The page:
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    Chapter 20—Ellen Brought Him Back

    “Ellen, I’ve never been so tired in all my life,” James White said with a sigh as he drew on his overcoat and picked up his traveling bag.SMG 138.1

    “No wonder, my dear, after that late meeting last night.” His wife cast a last look around the room to see that nothing was being left. It was three o’clock in the morning. They had had less than four hours’ rest, and it was now time for them to take the train.SMG 138.2

    “It’s been a hard trip, James—that seven-hour ride over rough, bumpy roads, the late meetings, then the visiting till after midnight in the homes where we were entertained. The days have been too long and the nights too short. But we must hurry if we catch that three-thirty train. The train for home, James! the train for home!”SMG 138.3

    “Yes, for home, and some rest, and your good wholesome cooking, after the terrible fare we have had on this journey!” They picked up their bundles, closed the door, and hurried down the dimly lighted street to the station.SMG 138.4

    But their train missed connections, and they had to wait till late in the afternoon for the next one. It was long past midnight when they finally reached Battle Creek.SMG 138.5

    In the morning Ellen begged, “James, don’t go to the office today. You should rest at least one day before taking up your work there.” “I must go,” he replied firmly, “but I’ll rest tomorrow.” He was off, not to return till late that evening.SMG 138.6

    On Wednesday morning he told Willie, “You need not go for the milk today; mother and I will take a walk and stop for it at Brother Lunt’s on our way back.”SMG 139.1

    While his wife was in the house getting the milk, James went into the garden. Noticing a good ear of corn, he picked it and began stripping off the husks. Suddenly his right arm fell helpless to his side. Ellen, coming out of the house with the little tin pail of milk, saw him stagger. Rushing to his side, she helped him into the house and onto the couch.SMG 139.2

    With considerable effort, he managed to say, “Pray! pray!”SMG 139.3

    They prayed, and they sent for the doctor; but he could do nothing. Other physicians made examinations. One of them said, “You cannot expect your husband to recover from this serious stroke.” James heard his remark.SMG 139.4

    After the doctor had left the house, Ellen said, “Never mind what that man said, dear. God can heal you. We’re all praying. As I pray, Heaven seems very near. I have the assurance that you will live to continue your work for God.”SMG 139.5

    For weeks Elder White required constant nursing. His wife cared for him during the day, and women of the church took turns at night. There were no Seventh-day Adventist sanitariums then, and very few physicians who knew how to do anything for the sick except prescribe medicines. Ellen could think of only one place in the country where the sick were treated without poisonous drugs. This place the Whites had visited the year before.SMG 139.6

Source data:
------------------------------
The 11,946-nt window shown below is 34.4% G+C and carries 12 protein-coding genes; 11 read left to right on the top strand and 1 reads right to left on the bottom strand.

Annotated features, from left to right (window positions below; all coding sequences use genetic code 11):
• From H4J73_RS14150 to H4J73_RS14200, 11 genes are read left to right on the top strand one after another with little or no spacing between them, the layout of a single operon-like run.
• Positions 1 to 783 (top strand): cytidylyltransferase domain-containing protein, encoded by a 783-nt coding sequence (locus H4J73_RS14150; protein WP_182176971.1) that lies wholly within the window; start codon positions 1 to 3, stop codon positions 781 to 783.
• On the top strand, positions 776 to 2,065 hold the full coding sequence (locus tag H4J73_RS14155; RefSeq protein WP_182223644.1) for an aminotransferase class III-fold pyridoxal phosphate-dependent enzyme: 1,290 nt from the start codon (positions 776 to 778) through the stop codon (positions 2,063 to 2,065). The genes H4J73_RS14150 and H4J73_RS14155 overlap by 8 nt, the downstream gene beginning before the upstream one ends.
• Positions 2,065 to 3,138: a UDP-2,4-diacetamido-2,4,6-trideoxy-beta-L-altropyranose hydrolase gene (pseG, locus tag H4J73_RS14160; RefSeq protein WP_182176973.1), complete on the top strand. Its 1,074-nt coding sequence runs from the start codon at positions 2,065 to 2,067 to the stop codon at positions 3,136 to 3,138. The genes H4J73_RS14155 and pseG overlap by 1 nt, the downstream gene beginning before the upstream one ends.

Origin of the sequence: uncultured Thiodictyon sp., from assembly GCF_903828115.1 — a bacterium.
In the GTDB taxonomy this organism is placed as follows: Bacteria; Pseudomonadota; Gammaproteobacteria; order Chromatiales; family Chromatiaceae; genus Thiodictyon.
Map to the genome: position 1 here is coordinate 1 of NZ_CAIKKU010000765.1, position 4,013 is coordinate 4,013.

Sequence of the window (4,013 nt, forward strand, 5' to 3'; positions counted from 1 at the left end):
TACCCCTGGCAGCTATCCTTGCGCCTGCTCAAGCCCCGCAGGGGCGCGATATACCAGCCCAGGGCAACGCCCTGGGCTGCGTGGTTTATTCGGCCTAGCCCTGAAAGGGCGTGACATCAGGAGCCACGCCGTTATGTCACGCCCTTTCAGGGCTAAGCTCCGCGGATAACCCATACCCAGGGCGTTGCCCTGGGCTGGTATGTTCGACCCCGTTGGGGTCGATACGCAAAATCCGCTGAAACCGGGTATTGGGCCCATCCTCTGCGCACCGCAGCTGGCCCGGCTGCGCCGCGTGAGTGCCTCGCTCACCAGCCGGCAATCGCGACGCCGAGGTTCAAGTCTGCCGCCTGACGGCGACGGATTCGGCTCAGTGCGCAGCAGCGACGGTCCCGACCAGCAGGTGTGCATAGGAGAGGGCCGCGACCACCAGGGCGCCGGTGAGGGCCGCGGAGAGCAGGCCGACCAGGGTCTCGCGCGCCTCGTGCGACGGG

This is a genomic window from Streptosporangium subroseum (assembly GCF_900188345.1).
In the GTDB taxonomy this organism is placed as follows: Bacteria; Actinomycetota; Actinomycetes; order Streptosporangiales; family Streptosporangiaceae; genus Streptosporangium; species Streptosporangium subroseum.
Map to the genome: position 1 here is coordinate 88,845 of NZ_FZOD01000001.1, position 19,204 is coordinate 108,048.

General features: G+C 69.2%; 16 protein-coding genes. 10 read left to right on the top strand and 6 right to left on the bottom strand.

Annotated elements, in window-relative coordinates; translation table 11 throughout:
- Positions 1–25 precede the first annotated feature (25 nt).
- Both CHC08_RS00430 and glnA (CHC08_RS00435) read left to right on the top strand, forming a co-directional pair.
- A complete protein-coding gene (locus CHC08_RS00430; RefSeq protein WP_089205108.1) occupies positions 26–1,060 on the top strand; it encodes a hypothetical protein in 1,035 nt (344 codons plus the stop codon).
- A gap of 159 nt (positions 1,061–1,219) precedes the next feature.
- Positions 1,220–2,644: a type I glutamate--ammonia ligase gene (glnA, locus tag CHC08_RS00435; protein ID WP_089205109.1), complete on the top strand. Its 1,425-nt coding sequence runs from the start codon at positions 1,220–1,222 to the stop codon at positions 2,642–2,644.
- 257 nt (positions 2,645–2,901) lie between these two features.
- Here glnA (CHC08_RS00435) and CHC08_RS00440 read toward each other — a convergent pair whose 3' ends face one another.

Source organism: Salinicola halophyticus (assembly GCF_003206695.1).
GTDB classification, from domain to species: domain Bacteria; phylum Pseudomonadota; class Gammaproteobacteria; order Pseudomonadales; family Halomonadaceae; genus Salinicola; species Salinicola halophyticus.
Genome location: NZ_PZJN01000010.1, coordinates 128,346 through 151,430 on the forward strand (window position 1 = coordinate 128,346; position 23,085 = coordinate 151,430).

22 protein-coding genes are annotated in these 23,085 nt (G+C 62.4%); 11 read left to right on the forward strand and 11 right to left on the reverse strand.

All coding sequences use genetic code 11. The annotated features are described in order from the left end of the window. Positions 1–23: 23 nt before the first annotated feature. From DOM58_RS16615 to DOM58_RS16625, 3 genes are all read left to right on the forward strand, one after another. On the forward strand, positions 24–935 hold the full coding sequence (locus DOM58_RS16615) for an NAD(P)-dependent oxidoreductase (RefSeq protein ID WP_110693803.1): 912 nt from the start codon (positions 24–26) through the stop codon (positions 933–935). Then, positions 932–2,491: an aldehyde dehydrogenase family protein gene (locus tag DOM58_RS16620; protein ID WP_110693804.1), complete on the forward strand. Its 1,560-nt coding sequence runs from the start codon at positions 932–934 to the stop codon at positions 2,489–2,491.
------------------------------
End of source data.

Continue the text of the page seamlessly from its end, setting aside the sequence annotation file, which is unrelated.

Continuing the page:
She sent a telegram to Elder Loughborough, who met them at Battle Creek, and together they went to a sanitarium in Dansville, New York, where the doctors used water treatments and other natural remedies with good results. Elder Loughborough had also been suffering from overwork and poor food, so the two men decided to spend a few weeks resting. They wanted to see what a vegetarian diet and hydrotherapy treatments would do for them.SMG 139.7

    The head physician did not believe God would perform miracles in response to prayer and told the two Adventist ministers they were too religious, that if they wanted to get well, they must forget religion and join in sports with the other patients.SMG 140.1

    One day the fiddlers who played for the dances at the sanitarium passed the hat for contributions. When they came to Mrs. White, she said, “I cannot use my money for such purposes. You think that this dancing keeps up the patients’ spirits and helps them get well. But have you noticed that the ones who dance are languid for a day or two afterward, and some are not able to leave their beds? It is not true religion but lack of it which makes a person gloomy and sad. Hearty, willing service to Jesus gives one a sunny religion and brings health.”SMG 140.2

    Daily, James White grew weaker and thinner. He enjoyed the treatments, but not the worldly atmosphere. He longed to be with his Adventist friends.SMG 140.3

    “Why not go home?” Ellen suggested. “I can give you these treatments there.”SMG 140.4

    On their return to Battle Creek they stopped at Rochester and called some of the ministers together for special prayer. Yet Elder White was not healed. This did not discourage his wife. “If God should heal you now,” she said, “you might go right on abusing your health by overwork. If we do our part, God will do His. Our part is to obey the laws of life that He has given us.”SMG 140.5

    That summer Mrs. White carried on her public ministry as best she could, her husband being ill. She spent weekdays caring for him, writing, and visiting church members. On Fridays Edson or Willie would harness Jack and Jim to the carriage and take their father and mother to hold weekend meetings in one of the little churches near Battle Creek. Ellen always insisted that her husband go along; for though he was not well enough to help with the preaching, she was sure the meetings would be an inspiration to him and that the exercise of making the trip would aid in his recovery.SMG 140.6

    One Thursday morning she said to her boys, “Today we must get ready for our Sabbath appointment at Windsor. We’ll have to clean up the carryall. After the many miles that old carriage has taken us over muddy roads, it surely does present a sad appearance.” So the carryall was brought out, and Edson gave it a thorough washing. Willie took down the ragged side curtains and helped his mother clean and mend them. Then they patched and washed the oilcloth seat covers and laid them out to dry. They were to start early Friday morning, for Windsor was a full day’s drive away.SMG 141.1